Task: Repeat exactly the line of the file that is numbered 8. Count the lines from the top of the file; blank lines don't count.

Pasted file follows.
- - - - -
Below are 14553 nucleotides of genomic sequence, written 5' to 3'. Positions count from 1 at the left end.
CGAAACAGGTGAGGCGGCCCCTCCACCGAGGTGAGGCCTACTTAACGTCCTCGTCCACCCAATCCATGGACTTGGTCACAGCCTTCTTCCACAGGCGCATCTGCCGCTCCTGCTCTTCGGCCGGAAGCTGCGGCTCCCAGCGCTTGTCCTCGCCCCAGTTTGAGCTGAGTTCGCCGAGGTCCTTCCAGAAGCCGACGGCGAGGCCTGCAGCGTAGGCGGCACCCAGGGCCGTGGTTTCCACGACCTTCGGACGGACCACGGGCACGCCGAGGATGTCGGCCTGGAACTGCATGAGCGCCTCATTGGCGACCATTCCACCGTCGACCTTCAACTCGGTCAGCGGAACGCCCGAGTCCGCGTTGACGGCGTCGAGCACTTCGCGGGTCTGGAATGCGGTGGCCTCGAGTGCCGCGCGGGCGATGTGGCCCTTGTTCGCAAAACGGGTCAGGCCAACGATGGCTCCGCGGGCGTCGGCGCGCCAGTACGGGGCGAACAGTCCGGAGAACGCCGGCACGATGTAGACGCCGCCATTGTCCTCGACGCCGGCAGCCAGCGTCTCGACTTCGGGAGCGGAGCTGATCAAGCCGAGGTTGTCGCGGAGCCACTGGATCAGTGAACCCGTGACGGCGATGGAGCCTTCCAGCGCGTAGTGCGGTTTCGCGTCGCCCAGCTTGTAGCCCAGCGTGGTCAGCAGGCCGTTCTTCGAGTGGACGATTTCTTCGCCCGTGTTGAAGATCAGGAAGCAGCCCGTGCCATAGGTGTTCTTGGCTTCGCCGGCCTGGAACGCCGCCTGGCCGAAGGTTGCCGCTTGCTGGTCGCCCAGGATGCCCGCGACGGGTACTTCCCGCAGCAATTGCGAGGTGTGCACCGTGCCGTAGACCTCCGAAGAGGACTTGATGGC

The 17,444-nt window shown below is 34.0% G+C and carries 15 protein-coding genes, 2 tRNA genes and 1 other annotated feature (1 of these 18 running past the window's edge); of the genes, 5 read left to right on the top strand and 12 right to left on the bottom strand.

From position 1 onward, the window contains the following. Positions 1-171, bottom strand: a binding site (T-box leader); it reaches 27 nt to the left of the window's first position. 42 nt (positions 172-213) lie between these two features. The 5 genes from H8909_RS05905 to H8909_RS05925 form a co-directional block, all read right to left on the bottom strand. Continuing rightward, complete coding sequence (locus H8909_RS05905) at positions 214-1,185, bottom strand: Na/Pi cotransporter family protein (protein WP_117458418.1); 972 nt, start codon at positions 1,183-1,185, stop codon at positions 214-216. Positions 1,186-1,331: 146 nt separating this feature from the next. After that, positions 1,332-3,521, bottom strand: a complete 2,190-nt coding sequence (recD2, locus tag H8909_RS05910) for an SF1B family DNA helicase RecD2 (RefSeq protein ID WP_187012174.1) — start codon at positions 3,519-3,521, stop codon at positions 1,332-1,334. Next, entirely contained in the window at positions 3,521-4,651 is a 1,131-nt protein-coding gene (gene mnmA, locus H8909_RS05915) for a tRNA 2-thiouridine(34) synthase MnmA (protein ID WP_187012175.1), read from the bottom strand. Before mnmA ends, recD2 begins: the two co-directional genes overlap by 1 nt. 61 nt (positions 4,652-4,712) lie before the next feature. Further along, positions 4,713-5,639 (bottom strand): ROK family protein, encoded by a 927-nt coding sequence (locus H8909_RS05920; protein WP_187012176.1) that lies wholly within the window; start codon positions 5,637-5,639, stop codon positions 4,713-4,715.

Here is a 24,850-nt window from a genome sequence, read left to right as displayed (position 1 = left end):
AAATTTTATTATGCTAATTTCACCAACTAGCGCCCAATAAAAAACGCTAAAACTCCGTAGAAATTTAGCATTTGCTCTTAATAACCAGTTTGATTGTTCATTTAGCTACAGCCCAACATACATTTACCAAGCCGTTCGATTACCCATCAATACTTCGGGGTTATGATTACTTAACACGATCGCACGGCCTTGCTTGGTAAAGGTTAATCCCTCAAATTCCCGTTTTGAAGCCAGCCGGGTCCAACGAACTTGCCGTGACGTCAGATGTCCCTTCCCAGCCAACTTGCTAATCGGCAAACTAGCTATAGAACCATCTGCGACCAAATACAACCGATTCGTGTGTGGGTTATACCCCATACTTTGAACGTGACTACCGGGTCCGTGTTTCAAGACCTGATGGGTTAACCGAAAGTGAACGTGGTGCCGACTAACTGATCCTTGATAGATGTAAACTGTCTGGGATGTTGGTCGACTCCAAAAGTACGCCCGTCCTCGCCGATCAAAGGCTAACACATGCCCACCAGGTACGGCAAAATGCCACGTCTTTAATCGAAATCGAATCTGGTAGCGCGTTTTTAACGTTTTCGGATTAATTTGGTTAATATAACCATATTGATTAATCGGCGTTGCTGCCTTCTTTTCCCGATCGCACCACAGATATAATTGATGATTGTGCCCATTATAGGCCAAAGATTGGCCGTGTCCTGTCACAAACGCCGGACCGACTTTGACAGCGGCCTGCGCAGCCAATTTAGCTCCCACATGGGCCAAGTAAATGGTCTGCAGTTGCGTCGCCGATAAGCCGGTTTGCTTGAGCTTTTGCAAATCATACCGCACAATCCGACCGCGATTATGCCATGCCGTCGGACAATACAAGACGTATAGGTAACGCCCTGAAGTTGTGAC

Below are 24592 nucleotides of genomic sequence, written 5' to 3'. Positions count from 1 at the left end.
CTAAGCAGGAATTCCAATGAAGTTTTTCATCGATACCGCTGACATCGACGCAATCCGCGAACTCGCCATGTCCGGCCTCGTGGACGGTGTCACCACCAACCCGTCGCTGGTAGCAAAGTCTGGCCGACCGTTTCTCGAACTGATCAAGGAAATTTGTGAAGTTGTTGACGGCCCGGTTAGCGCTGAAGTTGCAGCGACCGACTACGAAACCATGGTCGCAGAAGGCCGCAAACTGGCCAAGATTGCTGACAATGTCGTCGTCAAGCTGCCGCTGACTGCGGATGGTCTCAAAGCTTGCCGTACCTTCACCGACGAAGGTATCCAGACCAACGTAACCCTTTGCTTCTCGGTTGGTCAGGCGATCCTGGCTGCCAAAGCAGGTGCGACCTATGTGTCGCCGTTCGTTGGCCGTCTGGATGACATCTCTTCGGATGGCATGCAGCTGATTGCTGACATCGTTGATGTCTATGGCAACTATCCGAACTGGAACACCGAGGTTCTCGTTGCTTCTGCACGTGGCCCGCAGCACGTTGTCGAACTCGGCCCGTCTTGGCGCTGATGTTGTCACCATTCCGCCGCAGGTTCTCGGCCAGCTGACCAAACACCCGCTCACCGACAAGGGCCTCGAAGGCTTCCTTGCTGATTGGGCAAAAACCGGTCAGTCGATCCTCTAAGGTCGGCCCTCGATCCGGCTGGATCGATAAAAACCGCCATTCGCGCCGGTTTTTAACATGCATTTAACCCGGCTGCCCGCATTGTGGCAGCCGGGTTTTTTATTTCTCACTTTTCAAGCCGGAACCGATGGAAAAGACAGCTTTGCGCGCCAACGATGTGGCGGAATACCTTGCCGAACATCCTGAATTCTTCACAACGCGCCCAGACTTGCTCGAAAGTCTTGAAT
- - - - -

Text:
CTAAGCAGGAATTCCAATGAAGTTTTTCATCGATACCGCTGACATCGACGCAATCCGCGAACTCGCCATGTCCGGCCTCGTGGACGGTGTCACCACCAACCCGTCGCTGGTAGCAAAGTCTGGCCGACCGTTTCTCGAACTGATCAAGGAAATTTGTGAAGTTGTTGACGGCCCGGTTAGCGCTGAAGTTGCAGCGACCGACTACGAAACCATGGTCGCAGAAGGCCGCAAACTGGCCAAGATTGCTGACAATGTCGTCGTCAAGCTGCCGCTGACTGCGGATGGTCTCAAAGCTTGCCGTACCTTCACCGACGAAGGTATCCAGACCAACGTAACCCTTTGCTTCTCGGTTGGTCAGGCGATCCTGGCTGCCAAAGCAGGTGCGACCTATGTGTCGCCGTTCGTTGGCCGTCTGGATGACATCTCTTCGGATGGCATGCAGCTGATTGCTGACATCGTTGATGTCTATGGCAACTATCCGAACTGGAACACCGAGGTTCTCGTTGCTTCTGCACGTGGCCCGCAGCACGTTGTCGAACTCGGCCCGTCTTGGCGCTGATGTTGTCACCATTCCGCCGCAGGTTCTCGGCCAGCTGACCAAACACCCGCTCACCGACAAGGGCCTCGAAGGCTTCCTTGCTGATTGGGCAAAAACCGGTCAGTCGATCCTCTAAGGTCGGCCCTCGATCCGGCTGGATCGATAAAAACCGCCATTCGCGCCGGTTTTTAACATGCATTTAACCCGGCTGCCCGCATTGTGGCAGCCGGGTTTTTTATTTCTCACTTTTCAAGCCGGAACCGATGGAAAAGACAGCTTTGCGCGCCAACGATGTGGCGGAATACCTTGCCGAACATCCTGAATTCTTCACAACGCGCCCAGACTTGCTCGAAAGTCTTGAAT